Various former studies have observed that the dentin
former studies have observed that the dentin wall was covered with smear layer
after shaping of the root canals with instrument (1,2). Disregarding of the
controversy over retaining the smear layer it has been recognized that the
smear layer itself may be infected and may protect the bacteria within the
dentinal tubules (3). Smear layer not only contains organic components but also
have inorganic component in the form of dentin chips etc (1). The penetration
of intracanal disinfectants (4) and sealers into dentinal tubules were
prevented by smear layer, which affects the final seal of the root canal
filling (5, 6, 7).
are paramount for complete debridement of the root canals with mechanical procedures
(3). There is no single potent solution is appropriate for removing both
organic and inorganic parts of the smear layer. To eliminate this smear layer mix
of sodium hypochlorite (NaOCl) and strong chelating agent such as EDTA (Ethylenediaminetetraacetic acid) is
recommended (8). Crumpton et al. proposed
that complete evacuation of smear layer can be achieved by 17% EDTA for 1min
followed by 5.25% NaOCl (9,12). Till now there is no single solution which can
disinfect the root canal system as well as remove the smear layer. On the other
hand the application of strong chelating agent like EDTA for more than minute and
1ml of volume has been reported to be associated with dentinal erosion (10,11).
(Sybron Endo, Orange, CA) is a product introduced for eliminating the smear
layer. It contains 17% EDTA solution in conjunction with a cationic (Cetrimide)
and an anionic surfactant. SmearOFF (Vista Detal Products) is Proprietary EDTA
and Chlrohexidine mix. It is prepared with combination of wetting agents and
surface modifiers for best outcomes. These solutions are used only as final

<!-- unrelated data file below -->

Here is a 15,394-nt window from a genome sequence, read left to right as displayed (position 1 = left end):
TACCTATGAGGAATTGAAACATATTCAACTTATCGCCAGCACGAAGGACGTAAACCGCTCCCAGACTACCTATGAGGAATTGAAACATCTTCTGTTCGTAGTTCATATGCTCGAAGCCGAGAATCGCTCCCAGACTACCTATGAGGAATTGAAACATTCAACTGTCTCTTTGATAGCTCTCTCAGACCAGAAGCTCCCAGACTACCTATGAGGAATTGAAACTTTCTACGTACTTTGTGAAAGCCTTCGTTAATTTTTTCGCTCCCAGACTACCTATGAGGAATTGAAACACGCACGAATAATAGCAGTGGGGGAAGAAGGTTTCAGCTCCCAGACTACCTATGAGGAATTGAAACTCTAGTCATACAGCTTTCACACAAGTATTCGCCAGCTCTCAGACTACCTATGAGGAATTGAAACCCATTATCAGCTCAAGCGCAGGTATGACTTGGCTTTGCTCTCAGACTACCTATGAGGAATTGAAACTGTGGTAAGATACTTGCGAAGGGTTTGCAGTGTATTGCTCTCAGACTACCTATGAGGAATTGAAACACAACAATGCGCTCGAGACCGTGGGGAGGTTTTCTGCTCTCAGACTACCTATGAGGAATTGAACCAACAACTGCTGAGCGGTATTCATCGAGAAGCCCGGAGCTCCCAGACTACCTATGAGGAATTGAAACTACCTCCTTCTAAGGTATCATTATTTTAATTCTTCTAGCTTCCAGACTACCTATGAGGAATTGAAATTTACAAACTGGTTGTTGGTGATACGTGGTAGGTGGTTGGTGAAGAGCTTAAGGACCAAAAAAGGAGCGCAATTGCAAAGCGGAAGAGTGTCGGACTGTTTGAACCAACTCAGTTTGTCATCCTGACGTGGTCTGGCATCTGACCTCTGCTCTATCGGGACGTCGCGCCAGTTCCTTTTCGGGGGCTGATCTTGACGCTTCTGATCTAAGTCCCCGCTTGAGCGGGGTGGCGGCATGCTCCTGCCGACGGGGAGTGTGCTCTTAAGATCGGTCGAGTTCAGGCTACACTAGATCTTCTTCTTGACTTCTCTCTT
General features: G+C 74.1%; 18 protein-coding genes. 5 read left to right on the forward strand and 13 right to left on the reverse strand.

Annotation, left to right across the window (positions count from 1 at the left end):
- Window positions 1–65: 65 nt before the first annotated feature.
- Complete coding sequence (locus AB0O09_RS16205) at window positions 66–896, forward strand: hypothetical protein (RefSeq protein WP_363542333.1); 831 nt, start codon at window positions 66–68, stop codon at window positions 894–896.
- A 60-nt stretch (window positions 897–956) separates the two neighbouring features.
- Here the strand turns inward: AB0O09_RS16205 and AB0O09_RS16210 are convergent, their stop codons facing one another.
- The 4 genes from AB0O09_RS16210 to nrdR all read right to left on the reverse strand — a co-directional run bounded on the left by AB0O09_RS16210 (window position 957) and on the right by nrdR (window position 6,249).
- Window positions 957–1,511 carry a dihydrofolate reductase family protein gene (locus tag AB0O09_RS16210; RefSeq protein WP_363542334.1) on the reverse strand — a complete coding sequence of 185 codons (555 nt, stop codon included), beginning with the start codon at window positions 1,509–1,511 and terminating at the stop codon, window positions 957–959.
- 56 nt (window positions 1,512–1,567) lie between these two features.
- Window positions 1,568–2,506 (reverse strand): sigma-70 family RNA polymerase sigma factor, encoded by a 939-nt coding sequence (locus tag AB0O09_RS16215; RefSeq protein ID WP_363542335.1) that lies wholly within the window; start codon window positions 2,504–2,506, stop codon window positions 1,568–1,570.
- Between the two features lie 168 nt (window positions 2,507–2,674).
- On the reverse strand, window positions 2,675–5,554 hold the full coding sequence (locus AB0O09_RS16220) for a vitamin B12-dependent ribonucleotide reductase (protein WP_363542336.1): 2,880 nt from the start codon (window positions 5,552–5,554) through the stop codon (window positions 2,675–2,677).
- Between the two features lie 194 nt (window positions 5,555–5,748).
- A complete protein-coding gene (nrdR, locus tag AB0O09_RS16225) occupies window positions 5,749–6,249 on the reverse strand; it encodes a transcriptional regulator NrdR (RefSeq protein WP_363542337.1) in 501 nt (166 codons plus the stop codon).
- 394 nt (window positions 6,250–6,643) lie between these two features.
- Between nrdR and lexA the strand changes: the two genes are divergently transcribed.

Etridonic acid which is soft chelating agent appears
to have a nominal effect on dentine walls and still cut down smear layer. Lottanti et al.
showed that Etridonic acid (HEBP) can be used in combination
with NaOCl without affecting its proteolytic or antimicrobial properties (13,14). In contrast to EDTA, Etridonic
acid is a weak decalcifying agent and hence cannot be used as a mere final
rinse there for it is suggested that HEBP to be mixed with NaOCl to be used as
more complete root canal irrigation solution.
(innovationsendo, India) is a combination of NaOCl and HEBP. Chloroquick High
contains 18% HEBP and 5.25% NaOCl while Chloroquick Low contains 9% HEBP and 3%
NaOCl both be mixed with surfactant tween 80 for complete root canal irrigation
solution. There for this study aims to compare the efficacy of continuous soft
chelating irrigation protocol with Chloroquick solutions to conventional
irrigation protocol on smear layer removal in coronal, middle, and apical
thirds of the instrumented root canals.
freshly extracted human premolar teeth with single and straight root canal were
preferred and stored in distal water. Average root length of 12 mm were retained
by decoronating the teeth and then divided into 5 groups (n = 12) randomly. Working length was determined with
#10 K-files and deduction of 1mm was done from recorded root length.
irrigation protocol was pursued for three groups. After using each file and
before proceeding to the next canals were irrigated with 2 ml of 5.25% NaOCl.
After instrumentation, all teeth underwent final irrigation as follows:-
Group A(control, EDTA) –
1ml of 17% EDTA for 1 minute followed by 3 ml of 5.25% NaOCl.
Group B (Smear Clear)–
1 ml of Smear clear (Sybron Endo, Orange, CA) for 1 minute followed by 3 ml of
Group C (Smear OFF) –
1 ml of Smear OFF (Vista dental,) for 1 minute followed by 3 ml of 5.25% NaOCl.
soft chelating irrigation protocol was followed for 2 Groups. Group D- Chloroquick
Low (innovationsendo) and Group E – Chloroquick High (innovationsendo). After use of each file
canal was irrigated with 2 ml of respective Chloroquick solution. After